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Lagging state of third-world accounting focus of U.N. forum.

The chasm between the accounting profession in developed and developing nations is widening, according to a recent United Nations forum on accounting education. The forum was held under the auspices of the U.N. Intergovernmental Working Group of Experts for International Standards of Accounting and Reporting (ISAR).

Professional accounting standards developed in the United States were seen in stark contrast to those of developing countries. In nearly half of the nations of Africa, for instance, the profession was reported to be virtually nonexistent--with no certification process, little funding for higher accounting education and few or no texts dedicated to the national accounting environment.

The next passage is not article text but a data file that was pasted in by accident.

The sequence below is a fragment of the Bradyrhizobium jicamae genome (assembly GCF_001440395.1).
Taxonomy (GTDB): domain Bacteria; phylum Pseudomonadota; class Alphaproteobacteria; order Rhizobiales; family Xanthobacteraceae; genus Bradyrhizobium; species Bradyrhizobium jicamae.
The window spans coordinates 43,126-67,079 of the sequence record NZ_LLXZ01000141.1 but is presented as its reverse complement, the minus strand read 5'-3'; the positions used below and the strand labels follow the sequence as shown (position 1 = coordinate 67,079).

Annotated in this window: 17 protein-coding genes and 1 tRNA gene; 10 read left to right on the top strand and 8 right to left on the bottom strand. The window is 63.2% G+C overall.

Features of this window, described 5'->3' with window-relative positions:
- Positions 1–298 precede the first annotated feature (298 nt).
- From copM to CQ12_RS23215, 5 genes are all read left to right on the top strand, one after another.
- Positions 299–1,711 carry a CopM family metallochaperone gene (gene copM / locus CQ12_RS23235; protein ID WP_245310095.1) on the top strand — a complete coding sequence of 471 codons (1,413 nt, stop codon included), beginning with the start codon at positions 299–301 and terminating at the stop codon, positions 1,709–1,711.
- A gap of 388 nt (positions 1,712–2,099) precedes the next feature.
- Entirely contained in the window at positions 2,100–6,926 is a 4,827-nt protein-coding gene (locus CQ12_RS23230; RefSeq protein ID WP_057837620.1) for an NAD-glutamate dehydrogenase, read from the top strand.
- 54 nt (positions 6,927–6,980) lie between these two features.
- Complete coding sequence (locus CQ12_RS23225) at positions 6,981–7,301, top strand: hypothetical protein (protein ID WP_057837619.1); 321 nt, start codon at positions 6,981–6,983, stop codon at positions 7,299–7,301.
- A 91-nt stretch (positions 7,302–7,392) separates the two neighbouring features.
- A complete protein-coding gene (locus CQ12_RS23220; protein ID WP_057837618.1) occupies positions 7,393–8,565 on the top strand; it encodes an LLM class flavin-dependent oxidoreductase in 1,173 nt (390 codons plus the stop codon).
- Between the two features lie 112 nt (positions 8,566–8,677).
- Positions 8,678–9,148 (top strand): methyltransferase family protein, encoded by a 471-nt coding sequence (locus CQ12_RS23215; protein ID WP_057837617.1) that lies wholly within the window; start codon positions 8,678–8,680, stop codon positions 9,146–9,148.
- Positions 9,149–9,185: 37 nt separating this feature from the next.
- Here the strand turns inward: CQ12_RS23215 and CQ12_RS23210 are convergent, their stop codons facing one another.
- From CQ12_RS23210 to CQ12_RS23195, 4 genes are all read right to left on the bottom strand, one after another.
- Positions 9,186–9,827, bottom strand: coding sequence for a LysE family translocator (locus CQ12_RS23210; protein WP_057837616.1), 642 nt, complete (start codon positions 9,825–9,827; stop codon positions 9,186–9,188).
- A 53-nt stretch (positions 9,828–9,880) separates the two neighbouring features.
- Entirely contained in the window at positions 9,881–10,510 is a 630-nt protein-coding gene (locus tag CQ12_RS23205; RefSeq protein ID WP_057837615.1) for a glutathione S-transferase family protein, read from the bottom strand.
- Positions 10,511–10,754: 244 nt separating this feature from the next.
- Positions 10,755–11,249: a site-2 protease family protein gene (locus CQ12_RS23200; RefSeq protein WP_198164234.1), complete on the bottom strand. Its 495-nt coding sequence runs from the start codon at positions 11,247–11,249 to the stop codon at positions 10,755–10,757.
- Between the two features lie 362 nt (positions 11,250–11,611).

The forum noted it would be impossible for developing nations to join the global economy without an accounting profession. Tala Abu Ghazaleh of Jordan, elected chairman of ISAR during the U.N. session, called for a master plan to dramatically improve accounting education throughout the world.

Keeping pace with globalization. While the quality of accounting education worldwide was reported to vary from good to abysmal, no country was seen as free of the need for fast and radical improvement to keep up with global developments in transnational business.

Addressing the forum, Rick Elam, AICPA vice-president--education, said, "Globalization of the world economy will increasingly call for a globalization of accounting education, which can no longer concern itself with only the technical details of local accounting."
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Publication:Journal of Accountancy
Article Type:Brief Article
Date:Jun 1, 1993
Words:227
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